Portrait of a Graduate: Design and Production

March 27, 2024 | Christina Swan


Life at Waterloo is centered around more than just academic achievement. Our portrait of a graduate outlines a variety of skills needed to complete a trifecta of personal, productive, and academic goals.

In our last blog, Craig Doerksen talked about discovery and analysis, the first steps towards understanding a problem. Once we understand the “why” behind a project, we can start to design real solutions and produce real results.

Now it’s time to take the research and investigation and critical analysis and begin designing and creating a product for our audience.

Our class of 2023 gets a final word of encouragement about using design and production in the real world.

Turning ideas into action

What is required to be productive — to be someone that creates something of value?

If growing in our discovery and analysis skills are one side of the productivity coin, then actually doing what we have set out to do is the other side of that coin.

The doing side takes all that knowledge from understanding the problem and puts it into action. Our world is ready for good action.

Seeing things through

The design process requires resolve.

Resolve means actually taking those ideas that we locked up in our heads or sketched on paper and get them out — to begin prototyping. Every year I love watching students experience the pride and satisfaction of seeing their ideas come to life.

They will churn out hundreds of concept sketches for an Engineering project. They will consider countless ideas for their Senior Seminar videos. But eventually, these ideas had to become a concrete, tangible product.

Progressing from ideation to the prototype stage often requires a firm deadline to create that product. Often, we flounder and our productivity gets paralyzed when we don’t have an end date in sight. With a deadline in mind, we set short, obtainable, and realistic goals to give us the space to do some deep work.

BUT, because we all know that the prototype is never the finished product, we need resolve to keep going towards the end goal.

Students begin projects at Waterloo with concept sketches.

Incorporating feedback

Woven into this flow of production lie three crucial practices that can seriously take our prototype to final product:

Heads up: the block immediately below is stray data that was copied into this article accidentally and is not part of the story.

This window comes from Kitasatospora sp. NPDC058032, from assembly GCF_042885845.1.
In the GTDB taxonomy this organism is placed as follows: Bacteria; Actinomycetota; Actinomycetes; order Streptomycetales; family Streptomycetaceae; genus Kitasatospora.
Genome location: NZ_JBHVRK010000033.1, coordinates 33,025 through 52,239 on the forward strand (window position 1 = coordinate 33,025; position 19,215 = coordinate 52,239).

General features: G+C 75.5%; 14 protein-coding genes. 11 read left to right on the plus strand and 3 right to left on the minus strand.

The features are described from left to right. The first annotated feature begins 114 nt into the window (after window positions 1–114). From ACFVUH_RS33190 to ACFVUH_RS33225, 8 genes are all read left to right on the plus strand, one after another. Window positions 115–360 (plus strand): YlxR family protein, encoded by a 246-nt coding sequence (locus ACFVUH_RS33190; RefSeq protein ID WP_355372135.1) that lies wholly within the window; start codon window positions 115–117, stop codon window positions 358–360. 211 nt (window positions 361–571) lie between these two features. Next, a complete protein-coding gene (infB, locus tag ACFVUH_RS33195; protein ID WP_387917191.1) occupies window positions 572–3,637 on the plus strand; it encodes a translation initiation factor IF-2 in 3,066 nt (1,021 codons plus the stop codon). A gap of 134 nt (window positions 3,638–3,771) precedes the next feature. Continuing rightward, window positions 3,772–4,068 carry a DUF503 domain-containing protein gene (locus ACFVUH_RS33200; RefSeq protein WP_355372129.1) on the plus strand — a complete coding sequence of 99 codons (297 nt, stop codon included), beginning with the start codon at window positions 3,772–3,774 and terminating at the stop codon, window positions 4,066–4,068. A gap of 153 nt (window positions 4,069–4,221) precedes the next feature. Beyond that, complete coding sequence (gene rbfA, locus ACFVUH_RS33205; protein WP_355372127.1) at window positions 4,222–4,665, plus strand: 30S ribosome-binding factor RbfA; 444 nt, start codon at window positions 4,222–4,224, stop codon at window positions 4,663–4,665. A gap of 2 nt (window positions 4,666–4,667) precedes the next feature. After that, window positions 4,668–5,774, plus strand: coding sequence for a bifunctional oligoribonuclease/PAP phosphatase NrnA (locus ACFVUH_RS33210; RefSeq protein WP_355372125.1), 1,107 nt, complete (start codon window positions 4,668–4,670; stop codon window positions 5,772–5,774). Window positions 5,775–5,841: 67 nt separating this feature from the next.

1. seek advice
  2. receive and incorporate feedback
  3. and revise

This is where resolve meets vulnerability. Feedback from academic experts and teachers opens our eyes to what works well, and it often reveals new ways to present our ideas.

Putting our ideas on the table for someone to pick through is a vulnerable thing to do, especially if it’s something we really care about.  Throughout my years, I’ve had to grow in this area as well, and I’m so thankful for the friends and mentors that have helped me practice this.

Learn to hold your ideas loosely at arms length — not close to your heart. When the critique and feedback arrows start coming in, you’ll actually see it as something that’s trying to help you, not hurt you.

Of course, this is an invaluable skill to carry forward into the real world! Our employers, supervisors, and college professors should know us by name because we seek them out with questions, ideas, solutions. We want to show them we’re ready to actually DO something with our knowledge and understanding.

Let’s get to work

The world needs productive, creative people that can incorporate the wisdom and knowledge around them and actually put them into action. The world is ready for good action!

Christina Swan

Christina Swan

Christina is a co-founder of Waterloo School and teaches science. Before Waterloo, Christina taught molecular biology, biology, and chemistry at Regents School of Austin for ten years, where she also served as a faculty dean for the Math and Science department for seven of those years and started and directed the Science Club for grammar school students. Prior to that she helped start Providence Hall, a Christian school in Santa Barbara. She holds a Ph.D. in molecular pathology from the University of California, San Diego and worked as a post-doctorate fellow on HIV research at the prestigious Scripps Research Institute in California. Christina graduated with a bachelor’s of science honors degree in Biology from Westmont College. She and her family are members of The Vine church in Austin. Christina and her husband Dennis, who is also a scientist, have a Waterloo 10th grade daughter, Jasmine, and a fourth-grade son, Jonathan.